But I suppose when you’re in Sydney, and seeing how hard it was for Sydney and how little support they got in their early days and how we continually banged our head against the wall, against the AFL, some of the concessions were hard to take. Because at one stage Andrew Ireland went to the AFL and asked for the whole of NSW as our recruiting zone. We said, ‘We will drop out of the draft if you give us NSW’, so we were desperate to develop NSW, and then to hear some of the criticism from the Giants’ people in the early days of, ‘The Swans have done nothing development-wise’ was a long way from the truth. We set up our Academy with $1 million a year; they set up theirs basically just utilising the AFL system that was already in place.

 

The recent comments by CEO Dave Matthews and Sheedy are just disappointing, because they’re completely irrelevant to what I do now, and, to be honest, completely disrespectful. I have no allegiance at all to Sydney. I coached Melbourne for three years and I’m now working in the media. Clearly, I’m a Swans premiership coach and good friends with John Longmire and Jarrad McVeigh and a lot of those guys, but in terms of the integrity of what I do, all the comments that I make about the Giants are objective comments around them as a football team and how they play. They have nothing whatsoever to do with the six years I was employed by Sydney. And I think from an industry point of view, it’s more a reflection of Dave. And I don’t know why: whether they’re insecure as a footy club, or whatever.

 

I was commentating on a Swans versus Giants game, and in that game the Giants were playing poorly, but were actually close. I think my comment was, ‘We’re seeing the game style of Sydney kicking goals and we’re seeing the talent of the Giants kicking goals’. And that was basically it.

 

I was staggered by the accusations. It’s just ludicrous. And it makes me angry, because what it says to you is, ‘Paul Roos doesn’t take his job in the media seriously, he’s not doing his job properly, because he can’t be objective about our footy team’. That’s effectively what Dave Matthews said, and it is completely insulting to me as a professional.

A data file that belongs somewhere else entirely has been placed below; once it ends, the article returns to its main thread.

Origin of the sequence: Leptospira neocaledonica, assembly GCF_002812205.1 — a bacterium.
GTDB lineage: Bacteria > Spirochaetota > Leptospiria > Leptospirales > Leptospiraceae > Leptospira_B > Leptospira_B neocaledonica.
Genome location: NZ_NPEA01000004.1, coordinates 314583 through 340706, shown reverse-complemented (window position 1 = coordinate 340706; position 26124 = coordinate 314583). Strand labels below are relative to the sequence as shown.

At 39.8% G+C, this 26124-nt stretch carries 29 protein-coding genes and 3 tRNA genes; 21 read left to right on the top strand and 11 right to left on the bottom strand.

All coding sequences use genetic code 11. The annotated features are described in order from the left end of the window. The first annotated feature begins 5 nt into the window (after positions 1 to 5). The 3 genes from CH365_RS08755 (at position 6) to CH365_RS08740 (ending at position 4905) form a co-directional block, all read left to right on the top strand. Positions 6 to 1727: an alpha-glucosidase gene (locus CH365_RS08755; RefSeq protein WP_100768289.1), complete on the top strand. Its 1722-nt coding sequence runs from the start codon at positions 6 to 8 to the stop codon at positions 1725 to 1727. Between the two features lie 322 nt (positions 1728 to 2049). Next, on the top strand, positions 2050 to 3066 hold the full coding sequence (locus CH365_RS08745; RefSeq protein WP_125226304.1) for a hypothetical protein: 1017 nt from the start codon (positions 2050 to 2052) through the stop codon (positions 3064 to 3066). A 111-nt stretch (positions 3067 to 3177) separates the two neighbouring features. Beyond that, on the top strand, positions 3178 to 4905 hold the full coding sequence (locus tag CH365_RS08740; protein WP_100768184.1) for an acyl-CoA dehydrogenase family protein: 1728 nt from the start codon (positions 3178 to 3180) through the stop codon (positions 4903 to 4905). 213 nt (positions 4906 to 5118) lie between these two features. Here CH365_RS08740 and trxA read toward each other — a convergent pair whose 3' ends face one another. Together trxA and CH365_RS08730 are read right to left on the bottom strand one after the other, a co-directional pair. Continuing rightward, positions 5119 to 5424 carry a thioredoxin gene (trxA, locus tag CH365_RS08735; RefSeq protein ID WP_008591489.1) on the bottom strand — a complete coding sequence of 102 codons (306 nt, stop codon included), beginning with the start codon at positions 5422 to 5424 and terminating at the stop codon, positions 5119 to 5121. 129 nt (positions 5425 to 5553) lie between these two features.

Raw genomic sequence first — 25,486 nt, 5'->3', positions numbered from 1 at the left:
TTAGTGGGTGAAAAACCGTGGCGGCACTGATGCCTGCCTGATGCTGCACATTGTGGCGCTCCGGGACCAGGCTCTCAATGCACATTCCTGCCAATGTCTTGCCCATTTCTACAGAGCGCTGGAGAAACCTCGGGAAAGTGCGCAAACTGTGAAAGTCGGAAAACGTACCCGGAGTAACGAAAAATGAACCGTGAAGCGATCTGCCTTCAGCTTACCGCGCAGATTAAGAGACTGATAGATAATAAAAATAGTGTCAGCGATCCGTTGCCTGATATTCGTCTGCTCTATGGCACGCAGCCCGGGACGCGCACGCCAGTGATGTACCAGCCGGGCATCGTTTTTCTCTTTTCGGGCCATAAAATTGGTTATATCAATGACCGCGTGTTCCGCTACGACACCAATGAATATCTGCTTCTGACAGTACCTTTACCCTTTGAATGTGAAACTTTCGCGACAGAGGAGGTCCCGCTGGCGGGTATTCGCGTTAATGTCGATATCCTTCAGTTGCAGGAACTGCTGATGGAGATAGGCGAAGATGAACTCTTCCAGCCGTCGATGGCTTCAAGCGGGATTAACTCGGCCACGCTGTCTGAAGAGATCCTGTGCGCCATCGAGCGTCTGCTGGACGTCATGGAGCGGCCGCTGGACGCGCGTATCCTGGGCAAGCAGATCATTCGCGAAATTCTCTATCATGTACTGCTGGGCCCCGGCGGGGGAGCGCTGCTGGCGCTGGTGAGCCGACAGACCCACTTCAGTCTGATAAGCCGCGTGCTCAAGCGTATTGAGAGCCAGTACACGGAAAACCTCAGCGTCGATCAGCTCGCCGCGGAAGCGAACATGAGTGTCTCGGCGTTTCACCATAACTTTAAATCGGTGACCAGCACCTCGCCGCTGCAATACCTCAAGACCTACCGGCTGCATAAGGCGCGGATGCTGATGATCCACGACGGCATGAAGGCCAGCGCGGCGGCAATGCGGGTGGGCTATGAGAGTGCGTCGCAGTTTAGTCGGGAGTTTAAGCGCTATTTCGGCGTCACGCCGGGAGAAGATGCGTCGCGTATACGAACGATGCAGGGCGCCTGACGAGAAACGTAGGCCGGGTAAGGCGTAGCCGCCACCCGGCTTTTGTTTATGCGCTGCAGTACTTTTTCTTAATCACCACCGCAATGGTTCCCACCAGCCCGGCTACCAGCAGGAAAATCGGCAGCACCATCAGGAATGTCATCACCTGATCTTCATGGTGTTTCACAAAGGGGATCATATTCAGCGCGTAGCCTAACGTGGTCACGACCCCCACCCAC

INTEGRITY

We all know Sheeds is a showman, but probably the strangest thing about Sheeds’ comments is that he’s actually employed by Essendon now – he’s not even employed by the Giants any more. But I understand. Sheeds has been one of the great entertainers, and great ambassadors for footy. It’s when Dave Matthews says it that it really attacks your integrity. I got a lot of text messages about Dave from people who were really supportive of me, and I think it says more about him; how he’s seen in the industry. I wouldn’t even bother speaking to him if I saw him, because I have zero respect for him now. It’s just completely childish and unnecessary.

 

The Giants have obviously got enormous talent, and I think Leon Cameron’s done a fantastic job the way he’s brought the players together. I like the way he coaches. What hurt the Giants’ last year was the pre-finals bye, and then winning in the first week. For the first time ever, the two teams that went through to the prelim didn’t make the Grand Final, because of the pre-finals bye. So they happened to be in really good form, but only played one game in a month, which made it very, very difficult. If they can get it together, they can win the premiership this year.

 

The Giants are just one of 18 teams, and that’s the way I treat them. If they were to win a premiership, fine. I’d rather Melbourne win it, but it wouldn’t concern me from a historical point of view one bit.

 

Their A-game is very, very good. I think they get a bit sensitive because generally people say, ‘Oh, they’ll win it because they’ve got talent’. I know how hard it is to coach, and every team that wins a premiership has got talent; you still have a have a gameplan that’s going to win it, you still have to pull it together, you still have to do a lot of things right in order to win a premiership.

 

Do they have the right gameplan? I think when they play their best football they do. They have some flaws – their forward pressure, they don’t have tacklers inside the forward line, they don’t win the territory battle. When the ball hits the ground in the Giants’ forward line, if they don’t score, it comes back out pretty quickly.

 

But I think this year more than any year, the top teams have come back to the field, because of the evenness of the competition. The draft and salary cap and all those things are firmly kicking in after the compromised drafts. All the top teams have some flaws in their games, and the Giants do, too. But I think their best is good enough to win it. Absolutely.

 

Paul Roos  -  Contributor